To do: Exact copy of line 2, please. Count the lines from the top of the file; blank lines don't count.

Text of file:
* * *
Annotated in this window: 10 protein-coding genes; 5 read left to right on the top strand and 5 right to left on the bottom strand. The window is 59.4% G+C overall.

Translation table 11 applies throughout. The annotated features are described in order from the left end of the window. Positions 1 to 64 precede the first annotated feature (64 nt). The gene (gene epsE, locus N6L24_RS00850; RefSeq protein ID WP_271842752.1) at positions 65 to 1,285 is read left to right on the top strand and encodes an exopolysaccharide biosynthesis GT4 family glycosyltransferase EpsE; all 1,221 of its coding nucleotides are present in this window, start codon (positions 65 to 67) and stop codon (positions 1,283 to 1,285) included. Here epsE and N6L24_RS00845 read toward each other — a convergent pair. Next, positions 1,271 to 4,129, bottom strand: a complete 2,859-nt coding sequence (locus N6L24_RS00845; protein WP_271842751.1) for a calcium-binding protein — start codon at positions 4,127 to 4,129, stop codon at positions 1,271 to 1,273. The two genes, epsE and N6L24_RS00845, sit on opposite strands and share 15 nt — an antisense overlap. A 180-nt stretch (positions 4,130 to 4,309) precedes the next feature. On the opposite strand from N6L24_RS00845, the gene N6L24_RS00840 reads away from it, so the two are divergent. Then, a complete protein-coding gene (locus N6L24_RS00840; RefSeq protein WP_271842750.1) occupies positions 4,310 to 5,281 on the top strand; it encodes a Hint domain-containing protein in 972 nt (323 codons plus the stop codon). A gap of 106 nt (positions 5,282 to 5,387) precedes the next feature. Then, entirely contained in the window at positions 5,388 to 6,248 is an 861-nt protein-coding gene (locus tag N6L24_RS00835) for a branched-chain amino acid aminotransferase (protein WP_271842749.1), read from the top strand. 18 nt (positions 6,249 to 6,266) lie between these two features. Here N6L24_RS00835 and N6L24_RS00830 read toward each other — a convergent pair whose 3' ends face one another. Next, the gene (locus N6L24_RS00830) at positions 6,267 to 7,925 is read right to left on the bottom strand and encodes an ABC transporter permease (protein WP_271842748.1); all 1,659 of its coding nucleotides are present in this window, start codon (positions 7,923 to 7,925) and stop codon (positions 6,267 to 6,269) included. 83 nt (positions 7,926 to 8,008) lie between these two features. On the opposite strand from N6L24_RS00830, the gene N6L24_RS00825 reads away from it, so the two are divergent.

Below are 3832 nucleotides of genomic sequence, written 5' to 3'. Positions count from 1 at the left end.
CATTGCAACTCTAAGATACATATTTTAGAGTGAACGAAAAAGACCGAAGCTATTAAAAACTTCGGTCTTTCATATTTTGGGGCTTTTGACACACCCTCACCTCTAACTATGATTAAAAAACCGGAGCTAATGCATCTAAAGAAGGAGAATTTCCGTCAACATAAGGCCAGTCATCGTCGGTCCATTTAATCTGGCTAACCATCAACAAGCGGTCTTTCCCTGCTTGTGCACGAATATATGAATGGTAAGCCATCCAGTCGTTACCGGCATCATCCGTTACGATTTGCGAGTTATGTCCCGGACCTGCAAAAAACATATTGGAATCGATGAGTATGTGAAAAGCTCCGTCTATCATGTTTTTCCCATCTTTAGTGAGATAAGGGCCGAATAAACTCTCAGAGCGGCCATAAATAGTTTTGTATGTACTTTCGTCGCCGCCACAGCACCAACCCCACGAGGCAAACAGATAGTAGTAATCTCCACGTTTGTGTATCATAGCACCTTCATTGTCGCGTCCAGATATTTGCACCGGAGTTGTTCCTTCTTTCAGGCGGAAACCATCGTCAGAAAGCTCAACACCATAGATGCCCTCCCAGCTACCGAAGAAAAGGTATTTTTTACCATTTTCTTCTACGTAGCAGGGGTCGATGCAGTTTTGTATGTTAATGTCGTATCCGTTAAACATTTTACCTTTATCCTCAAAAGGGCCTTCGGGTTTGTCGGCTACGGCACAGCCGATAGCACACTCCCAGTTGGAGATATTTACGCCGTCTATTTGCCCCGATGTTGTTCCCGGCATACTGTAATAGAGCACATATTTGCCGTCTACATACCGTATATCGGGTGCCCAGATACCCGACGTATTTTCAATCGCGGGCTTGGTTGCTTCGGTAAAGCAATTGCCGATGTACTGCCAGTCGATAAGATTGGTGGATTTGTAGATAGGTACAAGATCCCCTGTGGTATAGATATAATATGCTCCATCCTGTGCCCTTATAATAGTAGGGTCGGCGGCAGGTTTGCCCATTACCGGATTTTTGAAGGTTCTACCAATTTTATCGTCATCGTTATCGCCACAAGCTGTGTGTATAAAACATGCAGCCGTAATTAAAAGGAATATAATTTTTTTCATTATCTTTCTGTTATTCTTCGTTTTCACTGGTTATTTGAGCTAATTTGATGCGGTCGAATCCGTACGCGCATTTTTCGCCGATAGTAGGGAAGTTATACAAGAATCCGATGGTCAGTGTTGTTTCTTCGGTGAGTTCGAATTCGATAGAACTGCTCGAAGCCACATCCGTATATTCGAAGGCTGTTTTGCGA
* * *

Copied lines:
Translation table 11 applies throughout. The annotated features are described in order from the left end of the window. Positions 1 to 64 precede the first annotated feature (64 nt). The gene (gene epsE, locus N6L24_RS00850; RefSeq protein ID WP_271842752.1) at positions 65 to 1,285 is read left to right on the top strand and encodes an exopolysaccharide biosynthesis GT4 family glycosyltransferase EpsE; all 1,221 of its coding nucleotides are present in this window, start codon (positions 65 to 67) and stop codon (positions 1,283 to 1,285) included. Here epsE and N6L24_RS00845 read toward each other — a convergent pair. Next, positions 1,271 to 4,129, bottom strand: a complete 2,859-nt coding sequence (locus N6L24_RS00845; protein WP_271842751.1) for a calcium-binding protein — start codon at positions 4,127 to 4,129, stop codon at positions 1,271 to 1,273. The two genes, epsE and N6L24_RS00845, sit on opposite strands and share 15 nt — an antisense overlap. A 180-nt stretch (positions 4,130 to 4,309) precedes the next feature. On the opposite strand from N6L24_RS00845, the gene N6L24_RS00840 reads away from it, so the two are divergent. Then, a complete protein-coding gene (locus N6L24_RS00840; RefSeq protein WP_271842750.1) occupies positions 4,310 to 5,281 on the top strand; it encodes a Hint domain-containing protein in 972 nt (323 codons plus the stop codon). A gap of 106 nt (positions 5,282 to 5,387) precedes the next feature. Then, entirely contained in the window at positions 5,388 to 6,248 is an 861-nt protein-coding gene (locus tag N6L24_RS00835) for a branched-chain amino acid aminotransferase (protein WP_271842749.1), read from the top strand. 18 nt (positions 6,249 to 6,266) lie between these two features. Here N6L24_RS00835 and N6L24_RS00830 read toward each other — a convergent pair whose 3' ends face one another. Next, the gene (locus N6L24_RS00830) at positions 6,267 to 7,925 is read right to left on the bottom strand and encodes an ABC transporter permease (protein WP_271842748.1); all 1,659 of its coding nucleotides are present in this window, start codon (positions 7,923 to 7,925) and stop codon (positions 6,267 to 6,269) included. 83 nt (positions 7,926 to 8,008) lie between these two features. On the opposite strand from N6L24_RS00830, the gene N6L24_RS00825 reads away from it, so the two are divergent.